Gloss's view is that the Western, in short, is nyekulturny; it's problematic, rooted in things that make modern leftists profoundly uncomfortable and things they fight against. It's worth noting, however, that Gloss's argument has several weaknesses. For example, when discussing specific Westerns, Gloss not only manages to somehow miss *the entire point* of SHANE, but also lists, among the examples of a genre that she describes as seeing the only fit way to solve problems as being violence, THE OX-BOW INCIDENT. This is a little like calling 12 ANGRY MEN an endorsement of racial profiling. Moreover, the current trend of leftist criticism is rooted in the fact that huge amounts of modern entertainment is fundamentally based in things that make modern leftists profoundly uncomfortable and that they fight against. So if the Western's nyekulturny nature is its problem, then why has only the Western declined in popularity? Some leftist comics fans have argued that superheroes are inherently conservative, because they're individuals effecting change through action, and that the genre is thus inherently problematic because its solutions to supervillainy aren't sufficiently collective. If the essential nature of the Western is individuals taking action, why do we have so few Western movies and so many superhero pics? Individuals take action in any number of movies, including the Matt Damon lefty fantasy pic GREEN ZONE; why has our unending thirst for individualism not boosted the Western?
Here's my answer: I don't think the Western is an individualist genre at all. The Western fell, in my view, because it was a profoundly *normative* genre. It’s about creating and establishing community norms, and ensuring that those norms survive; it's about developing land and communities. The Western went downhill after the late sixties because of the rise of the counterculture, and the celebration of the individual. If you're all about celebrating the individual who rebels against a society with norms, you're not going to get behind people who create norms and perpetuate their own society, especially if it's a society that you disagree with. That's why I think the Western fell from popularity: if you're Questioning Authority, seeking for the human condition in the choices of the individual, if that's exciting, the Western will seem staid and uninteresting, because it's about people trying to Build Authority. That's why I think the Western went out of fashion, and it's also why I think the harder left hates the Western.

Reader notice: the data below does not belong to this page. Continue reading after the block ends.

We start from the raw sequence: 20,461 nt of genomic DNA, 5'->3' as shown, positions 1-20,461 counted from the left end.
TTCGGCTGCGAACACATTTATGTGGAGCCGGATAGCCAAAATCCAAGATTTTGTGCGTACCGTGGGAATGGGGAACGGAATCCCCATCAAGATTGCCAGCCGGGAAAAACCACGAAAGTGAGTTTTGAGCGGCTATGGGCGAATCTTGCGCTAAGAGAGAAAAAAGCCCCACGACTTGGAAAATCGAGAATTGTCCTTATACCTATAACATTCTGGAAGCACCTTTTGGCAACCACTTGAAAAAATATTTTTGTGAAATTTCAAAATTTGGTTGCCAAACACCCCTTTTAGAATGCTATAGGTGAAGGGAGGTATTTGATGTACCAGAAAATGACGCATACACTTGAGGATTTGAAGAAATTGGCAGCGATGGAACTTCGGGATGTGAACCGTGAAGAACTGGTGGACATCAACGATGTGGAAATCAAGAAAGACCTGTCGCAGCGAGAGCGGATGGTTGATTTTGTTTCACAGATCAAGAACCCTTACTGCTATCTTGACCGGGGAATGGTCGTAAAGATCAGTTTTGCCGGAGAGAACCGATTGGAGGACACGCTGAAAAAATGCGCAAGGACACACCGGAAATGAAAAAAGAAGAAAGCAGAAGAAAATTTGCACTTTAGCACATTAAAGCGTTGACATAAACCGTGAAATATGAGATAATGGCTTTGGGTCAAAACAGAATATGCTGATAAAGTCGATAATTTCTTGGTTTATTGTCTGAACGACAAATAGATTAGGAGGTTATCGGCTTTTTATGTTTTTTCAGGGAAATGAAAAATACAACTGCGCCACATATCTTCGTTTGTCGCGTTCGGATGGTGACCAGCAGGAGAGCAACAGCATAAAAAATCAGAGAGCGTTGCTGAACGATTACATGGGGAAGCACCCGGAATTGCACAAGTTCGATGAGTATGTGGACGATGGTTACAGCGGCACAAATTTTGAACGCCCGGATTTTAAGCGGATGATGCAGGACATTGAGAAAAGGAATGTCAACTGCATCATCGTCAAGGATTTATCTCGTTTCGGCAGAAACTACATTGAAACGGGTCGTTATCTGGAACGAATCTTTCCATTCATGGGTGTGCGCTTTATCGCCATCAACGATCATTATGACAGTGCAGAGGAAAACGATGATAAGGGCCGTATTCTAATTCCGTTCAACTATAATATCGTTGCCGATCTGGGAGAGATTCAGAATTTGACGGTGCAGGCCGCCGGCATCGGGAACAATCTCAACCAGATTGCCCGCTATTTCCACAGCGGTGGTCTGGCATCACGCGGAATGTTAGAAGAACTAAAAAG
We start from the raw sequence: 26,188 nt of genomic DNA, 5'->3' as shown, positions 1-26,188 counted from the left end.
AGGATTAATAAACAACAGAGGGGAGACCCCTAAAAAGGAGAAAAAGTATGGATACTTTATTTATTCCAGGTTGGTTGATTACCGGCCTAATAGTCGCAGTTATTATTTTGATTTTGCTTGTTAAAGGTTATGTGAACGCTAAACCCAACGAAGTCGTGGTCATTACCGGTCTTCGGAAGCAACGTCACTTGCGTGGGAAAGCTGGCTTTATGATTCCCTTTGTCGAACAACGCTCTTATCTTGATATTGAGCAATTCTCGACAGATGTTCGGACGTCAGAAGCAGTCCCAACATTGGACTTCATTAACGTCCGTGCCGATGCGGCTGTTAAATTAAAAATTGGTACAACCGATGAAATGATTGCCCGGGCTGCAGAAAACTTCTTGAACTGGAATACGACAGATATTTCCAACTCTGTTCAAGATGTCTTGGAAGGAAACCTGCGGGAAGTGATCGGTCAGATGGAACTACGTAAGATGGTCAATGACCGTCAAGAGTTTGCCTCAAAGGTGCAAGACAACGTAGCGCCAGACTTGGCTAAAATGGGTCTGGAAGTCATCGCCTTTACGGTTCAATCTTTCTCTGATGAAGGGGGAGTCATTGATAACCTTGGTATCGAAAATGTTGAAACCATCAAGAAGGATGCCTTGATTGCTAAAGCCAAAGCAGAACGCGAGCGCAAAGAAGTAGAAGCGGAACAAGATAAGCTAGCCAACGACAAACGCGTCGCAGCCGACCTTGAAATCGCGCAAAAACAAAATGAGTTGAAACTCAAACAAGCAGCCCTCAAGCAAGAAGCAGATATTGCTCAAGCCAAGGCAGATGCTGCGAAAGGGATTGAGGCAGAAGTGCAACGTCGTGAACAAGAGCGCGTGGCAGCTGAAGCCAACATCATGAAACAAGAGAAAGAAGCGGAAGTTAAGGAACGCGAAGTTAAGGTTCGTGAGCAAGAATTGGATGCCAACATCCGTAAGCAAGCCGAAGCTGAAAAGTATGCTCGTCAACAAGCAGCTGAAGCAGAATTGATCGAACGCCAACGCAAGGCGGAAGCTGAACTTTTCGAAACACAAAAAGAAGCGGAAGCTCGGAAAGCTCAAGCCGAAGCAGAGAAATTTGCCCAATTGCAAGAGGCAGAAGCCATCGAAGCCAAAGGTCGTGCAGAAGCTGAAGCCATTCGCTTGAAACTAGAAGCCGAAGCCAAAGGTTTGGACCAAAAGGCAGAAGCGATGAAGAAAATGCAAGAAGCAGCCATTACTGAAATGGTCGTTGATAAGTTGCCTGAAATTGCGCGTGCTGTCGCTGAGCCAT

But although I'm a righty, that's not why I love it.
The reason I love the Western is that characters are amazingly unconstrained. The West is a place where authority is not the government, not power, not even other people, but *the nature of the characters.* Characters' choices have weight in proportion to how obligated they are to choose one side of the question. Characters in a Western have options that are not open to characters in most mainstream fiction: they can do almost anything they want if they are physically capable of doing it, which means that they have a wider range of dramatic choices open to them, and their moral choices really have weight. And drama, essentially, boils down to characters making choices.
You don't just see this in Westerns. The crappy action flick TEARS OF THE SUN, with Bruce Willis, is an example: Bruce Willis is a military guy charged with rescuing a VIP from an African war, but the VIP won't leave without the African refugees she's been working with, thus complicating Bruce Willis's mission. Throughout, the VIP (female) is concerned with saving, protecting, and caring for the refugees. She is a touchy-feely humanitarian type, and so her reflex is to be concerned for others. (Eileen Jones notes that a similar dynamic occurs in PREDATORS, and that it's often a problem for female characters in action movies: male characters grapple with weighty issues of morality, while female characters "carry the burden of femaleness" and argue on behalf of inflexible conviction -- usually, when it comes to caring about the welfare of somebody not themselves whose very existence is a threat or inconvenient.) When Bruce Willis agrees with her, however, his choice has moral weight. Because for him, unlike her, it *is* a choice, not a reflex. In the Western, characters have a lot more choices, and a lot fewer reflexes.